There’s a dramatic difference between who I am on 31 August and what I’m like on 1 September. Not that I’m a cliché or anything, but I have unironically used the hashtag #SweaterWeather, had pictures taken of me floating through a field of pumpkins and tasted the iconic pumpkin spice latte (which I look forward to until I remember quite how sickly it tastes).
Maybe I am one of those clichéd autumn lovers, but don’t worry – this isn’t going to be solely a self-indulgent, sentimental diary entry. I know I’m not the only one out there who fondly awaits the season of crunchy leaves, burgundy jumpers, and objectively bad but weirdly addictive Halloween movies. Honestly, I’m pretty intrigued as to what exactly makes us swaddle ourselves in plaid for three months of a year – surely there must be some logic behind it?
We always associate September with returning to school
For me at least, the coming of a new academic year is pretty exciting in itself. With the best intentions, I head into September with a pencil case brimming with Muji pens and a planner from Papier, eager to try to retain every ounce of information in every single lecture thrown my way.
Inevitably, things don’t go quite to plan – there’s always going to be a slightly rushed essay to hand in, some illegible revision notes, and maybe even the odd lecture that is never even viewed, owing to a badly timed hangover. That doesn’t mean that I won’t come bouncing into the following September, as if it were Stars Hollow, sporting dark academic chic with chai in hand, ready to aim for unattainably perfect grades.
For those of us growing up in the UK, we always associate September with returning to school, the nostalgia of seeing friends again after the summer holidays, and the endless possibilities that come with starting afresh. After so many years of following this routine, the newness of September becomes endearing somewhat.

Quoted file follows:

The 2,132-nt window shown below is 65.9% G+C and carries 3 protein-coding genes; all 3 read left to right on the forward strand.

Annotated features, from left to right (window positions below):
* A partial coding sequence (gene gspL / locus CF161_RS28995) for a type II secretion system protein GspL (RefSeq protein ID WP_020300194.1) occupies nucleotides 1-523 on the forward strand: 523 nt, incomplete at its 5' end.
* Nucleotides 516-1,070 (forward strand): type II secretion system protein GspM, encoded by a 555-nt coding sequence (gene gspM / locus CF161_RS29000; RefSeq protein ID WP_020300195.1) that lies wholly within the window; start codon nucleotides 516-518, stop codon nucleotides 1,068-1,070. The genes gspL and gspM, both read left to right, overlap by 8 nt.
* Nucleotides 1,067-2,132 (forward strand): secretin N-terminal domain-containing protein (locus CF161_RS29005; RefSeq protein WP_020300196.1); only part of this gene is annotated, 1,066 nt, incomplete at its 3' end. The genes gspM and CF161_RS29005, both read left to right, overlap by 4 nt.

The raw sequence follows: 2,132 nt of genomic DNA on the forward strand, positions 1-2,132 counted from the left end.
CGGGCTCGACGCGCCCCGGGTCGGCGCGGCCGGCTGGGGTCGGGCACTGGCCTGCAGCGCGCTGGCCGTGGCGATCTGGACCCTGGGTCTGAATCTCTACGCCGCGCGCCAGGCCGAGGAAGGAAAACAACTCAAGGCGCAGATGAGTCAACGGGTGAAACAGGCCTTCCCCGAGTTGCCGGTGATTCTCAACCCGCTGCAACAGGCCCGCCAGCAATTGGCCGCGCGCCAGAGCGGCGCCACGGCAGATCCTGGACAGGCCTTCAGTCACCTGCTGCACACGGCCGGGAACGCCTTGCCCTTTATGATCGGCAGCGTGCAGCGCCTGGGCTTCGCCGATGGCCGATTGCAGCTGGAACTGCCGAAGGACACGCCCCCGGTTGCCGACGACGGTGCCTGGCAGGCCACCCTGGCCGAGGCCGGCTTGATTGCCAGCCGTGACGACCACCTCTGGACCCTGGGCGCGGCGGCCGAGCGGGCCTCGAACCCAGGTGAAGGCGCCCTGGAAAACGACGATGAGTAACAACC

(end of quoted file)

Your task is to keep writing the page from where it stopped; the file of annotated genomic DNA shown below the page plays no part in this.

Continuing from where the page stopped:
Autumn does open up a period of time where we have continual celebrations
As much as I love the school year, I’m not entirely convinced that everyone has quite the same positive memories of it. So perhaps, there’s more to it that leads us to feel such fondness for autumn. Tal Ben-Shahar, a psychology professor at Harvard, suggests that actually “there’s nothing inherent in autumn that makes it a happier season.”
From his perspective, we tend to inject meaning into it ourselves by focusing on the positive aspects that we enjoy. Ultimately, autumn does open up a period of time where we have continual celebrations – after the new academic year thrill, we head towards Halloween, Bonfire Night, Thanksgiving if you’re from the US, and then suddenly we are in the final few weeks leading up to Christmas.
I suppose it’s equally not too surprising that, as a species, we are psychologically and physically drawn to things that make us feel safe and warm. This also fits pretty well into the current culture of wellness, where showing off your hygge-inducing self-care routine is in vogue and being out-out is now a social faux pas.
It’s both the season for nostalgia and the season for starting fresh
One of the most calming parts of the colder seasons is that we are encouraged to enjoy our own indoor space, decorate it, and to wrap ourselves up in warmth. When the temperature outside is colder, we find ways to build physical warmth and to draw ourselves closer to other people – why, after all, are people so intent on finding a significant other in ‘cuffing season’? Ultimately, it’s for a nice snuggle. I can’t lie, nothing appeals more to me than a season that literally glorifies staying inside above constantly trying to keep up with social engagements.
As for me, I know it’s a combination of these factors that make autumn my favourite season of the year. I genuinely love the more moderate weather. For us Brits, summer and winter never quite fit our expectations; winter never brings Christmas Day snow, and summer is either so rainy that our beach plans are scuppered or so warm that we just complain.
Autumn is the happy medium – we can excuse the rain because we expect it, and we can deal with the sunshine because it’s still crisp and the leaves look golden. It’s both the season for nostalgia and the season for starting fresh. Besides, I just really like the excuse of putting cinnamon in everything.